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The federal Health Resources and Services Administration (HRSA) has reopened public access to information on malpractice settlements and discipline taken against poor  performing doctors. But under its new data use agreement, publicly available information from the National Practitioner Data Bank (NPDB) cannot be reposted or used in combination with other information to identify a doctor. HRSA took down its online public file of the NPDB Sept. 1, after a Kansas City Star reporter used the information to track down the identity of a doctor who had a long record of malpractice cases against him but was never disciplined by the state. Now, if HRSA learns that data…

Medical malpractice records removed from public view

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The ranking member of the Senate Judiciary Committee is pushing the federal Health Resources and Services Administration (HRSA) to reopen public access to information on malpractice settlements and discipline taken against poor  performing doctors. HRSA took down its online public file of the National Practitioner Data Bank (NPBD) Sept. 1, after a Kansas City Starreporter used the publicly available information to track down the identity of a doctor who had a long record of malpractice cases against him but was never disciplined by the state. “Shutting down public access to the data bank undermines the critical mission of identifying inefficiencies within our health care system – particularly…

HHS launches healthIT.gov

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Health and Human Services last week launched a new website aimed at educating providers and patients on the benefits and role of health information technology in delivering better care. HealthIT.gov “is designed to invite active participation and make complex subjects relatable,” said Peter Garrett, with HHS’ Office of the National Coordinator for Health Information Technology, which created the website. “It lets personal stories fuel the national movement toward adoption of EHRs [electronic health records]. It puts the “I” in Health IT.” Patients can find information about their privacy rights, talking points about health care to discuss with their doctors and stories from other patients. Healthcare…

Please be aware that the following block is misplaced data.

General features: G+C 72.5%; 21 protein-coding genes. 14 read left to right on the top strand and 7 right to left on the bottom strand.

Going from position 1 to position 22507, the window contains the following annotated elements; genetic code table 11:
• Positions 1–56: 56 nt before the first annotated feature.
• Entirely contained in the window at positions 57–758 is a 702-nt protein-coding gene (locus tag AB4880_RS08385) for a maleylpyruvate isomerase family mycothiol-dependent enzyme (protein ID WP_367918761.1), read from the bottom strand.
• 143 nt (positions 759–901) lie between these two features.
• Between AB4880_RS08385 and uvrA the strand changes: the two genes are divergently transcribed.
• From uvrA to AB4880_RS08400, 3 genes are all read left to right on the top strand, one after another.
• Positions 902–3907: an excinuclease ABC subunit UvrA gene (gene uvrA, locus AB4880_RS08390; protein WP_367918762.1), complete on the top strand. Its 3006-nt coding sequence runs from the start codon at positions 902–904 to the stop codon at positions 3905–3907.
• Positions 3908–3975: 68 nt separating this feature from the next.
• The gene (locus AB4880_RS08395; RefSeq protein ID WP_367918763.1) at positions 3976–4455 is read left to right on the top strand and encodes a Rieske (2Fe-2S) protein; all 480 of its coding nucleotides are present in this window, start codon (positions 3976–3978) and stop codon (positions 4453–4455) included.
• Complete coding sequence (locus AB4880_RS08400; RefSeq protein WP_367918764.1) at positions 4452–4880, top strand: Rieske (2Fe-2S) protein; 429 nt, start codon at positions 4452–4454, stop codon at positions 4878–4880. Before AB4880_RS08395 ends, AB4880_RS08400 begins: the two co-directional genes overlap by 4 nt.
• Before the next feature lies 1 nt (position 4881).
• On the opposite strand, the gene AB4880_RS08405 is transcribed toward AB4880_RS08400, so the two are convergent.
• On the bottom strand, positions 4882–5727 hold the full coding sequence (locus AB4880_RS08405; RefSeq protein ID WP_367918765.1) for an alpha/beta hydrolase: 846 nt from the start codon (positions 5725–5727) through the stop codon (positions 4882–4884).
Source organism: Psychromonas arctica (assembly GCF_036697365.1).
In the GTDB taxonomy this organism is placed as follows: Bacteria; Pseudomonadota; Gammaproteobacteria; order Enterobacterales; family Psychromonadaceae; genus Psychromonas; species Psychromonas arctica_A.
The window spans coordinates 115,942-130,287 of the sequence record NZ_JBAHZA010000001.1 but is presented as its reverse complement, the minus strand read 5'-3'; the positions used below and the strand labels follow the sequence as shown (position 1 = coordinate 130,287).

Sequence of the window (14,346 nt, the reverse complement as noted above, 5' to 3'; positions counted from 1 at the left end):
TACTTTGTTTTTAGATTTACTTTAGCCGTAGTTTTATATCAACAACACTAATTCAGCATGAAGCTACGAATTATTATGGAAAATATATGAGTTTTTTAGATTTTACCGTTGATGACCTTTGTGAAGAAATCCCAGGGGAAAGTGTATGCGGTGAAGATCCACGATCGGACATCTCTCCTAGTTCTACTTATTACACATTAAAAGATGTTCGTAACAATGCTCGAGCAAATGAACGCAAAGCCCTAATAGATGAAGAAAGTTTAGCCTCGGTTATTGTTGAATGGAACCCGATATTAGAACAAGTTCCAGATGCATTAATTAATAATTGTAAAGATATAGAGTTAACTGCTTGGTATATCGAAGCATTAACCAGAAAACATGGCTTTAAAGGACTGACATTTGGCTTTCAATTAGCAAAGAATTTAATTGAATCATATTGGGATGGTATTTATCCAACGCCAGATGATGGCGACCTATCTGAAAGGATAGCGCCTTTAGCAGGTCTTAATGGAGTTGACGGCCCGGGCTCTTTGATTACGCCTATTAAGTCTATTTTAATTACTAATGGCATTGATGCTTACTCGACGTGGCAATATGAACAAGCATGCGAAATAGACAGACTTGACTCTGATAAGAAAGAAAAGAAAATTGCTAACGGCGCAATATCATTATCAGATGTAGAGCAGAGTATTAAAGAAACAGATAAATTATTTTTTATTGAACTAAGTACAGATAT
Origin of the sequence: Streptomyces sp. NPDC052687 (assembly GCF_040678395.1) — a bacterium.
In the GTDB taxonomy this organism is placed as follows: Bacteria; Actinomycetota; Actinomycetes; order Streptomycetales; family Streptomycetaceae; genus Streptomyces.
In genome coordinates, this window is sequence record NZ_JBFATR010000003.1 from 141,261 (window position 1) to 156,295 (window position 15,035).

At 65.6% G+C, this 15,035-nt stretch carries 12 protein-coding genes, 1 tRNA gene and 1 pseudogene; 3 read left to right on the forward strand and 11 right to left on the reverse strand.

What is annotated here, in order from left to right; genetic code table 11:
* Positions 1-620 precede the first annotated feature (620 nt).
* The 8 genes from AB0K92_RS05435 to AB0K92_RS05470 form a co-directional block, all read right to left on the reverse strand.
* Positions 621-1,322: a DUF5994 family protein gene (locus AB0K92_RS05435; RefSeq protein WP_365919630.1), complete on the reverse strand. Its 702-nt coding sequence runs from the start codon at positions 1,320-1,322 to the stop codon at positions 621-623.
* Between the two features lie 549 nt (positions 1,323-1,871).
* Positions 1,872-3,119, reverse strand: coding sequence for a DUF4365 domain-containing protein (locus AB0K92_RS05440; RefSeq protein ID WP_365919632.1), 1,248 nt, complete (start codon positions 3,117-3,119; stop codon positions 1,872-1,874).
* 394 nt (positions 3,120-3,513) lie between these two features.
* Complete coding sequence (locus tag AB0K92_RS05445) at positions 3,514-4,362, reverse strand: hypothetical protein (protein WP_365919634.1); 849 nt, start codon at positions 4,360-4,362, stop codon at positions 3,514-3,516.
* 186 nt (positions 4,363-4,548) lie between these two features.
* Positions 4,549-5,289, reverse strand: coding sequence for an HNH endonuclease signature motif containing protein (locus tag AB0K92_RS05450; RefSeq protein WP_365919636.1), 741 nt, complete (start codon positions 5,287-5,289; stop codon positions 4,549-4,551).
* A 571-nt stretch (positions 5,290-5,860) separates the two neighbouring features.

Disclosure rule for federal researchers gets diluted

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Institutions can wait for written requests to disclose federally-funded researchers’ financial ties to pharmaceutical companies and other corporate interests, according to a final rule issued by the Health and Human Services Department Thursday. This is a change from the proposed rule brought by the agency in May 2010, which would have required institutions to post information about conflicts of interest on a publically available website. The final rule requires research institutions to determine if a researcher’s financial ties or interest in an outside company could bias or present a conflict of interest with federally funded research. It would apply to HHS’s National Institutes of Health, which received…

Senator pushes transparency in federal health research

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Sen. Chuck Grassley asked the Office of Management and Budget this week for internal communications that could show who is trying to limit a rule that would require federally-funded health researchers to disclose their corporate ties. A recent article in Nature magazine said that OMB, which is reviewing the proposal, is gutting the rule of the requirement that researchers’ outside financial interests be posted on a publicly available website, instead allowing institutions to choose their own disclosure methods. That will likely to make it much harder for members of the public to find these details, Ned Feder, a senior staff scientist with the Project on Government Oversight, told Nature. …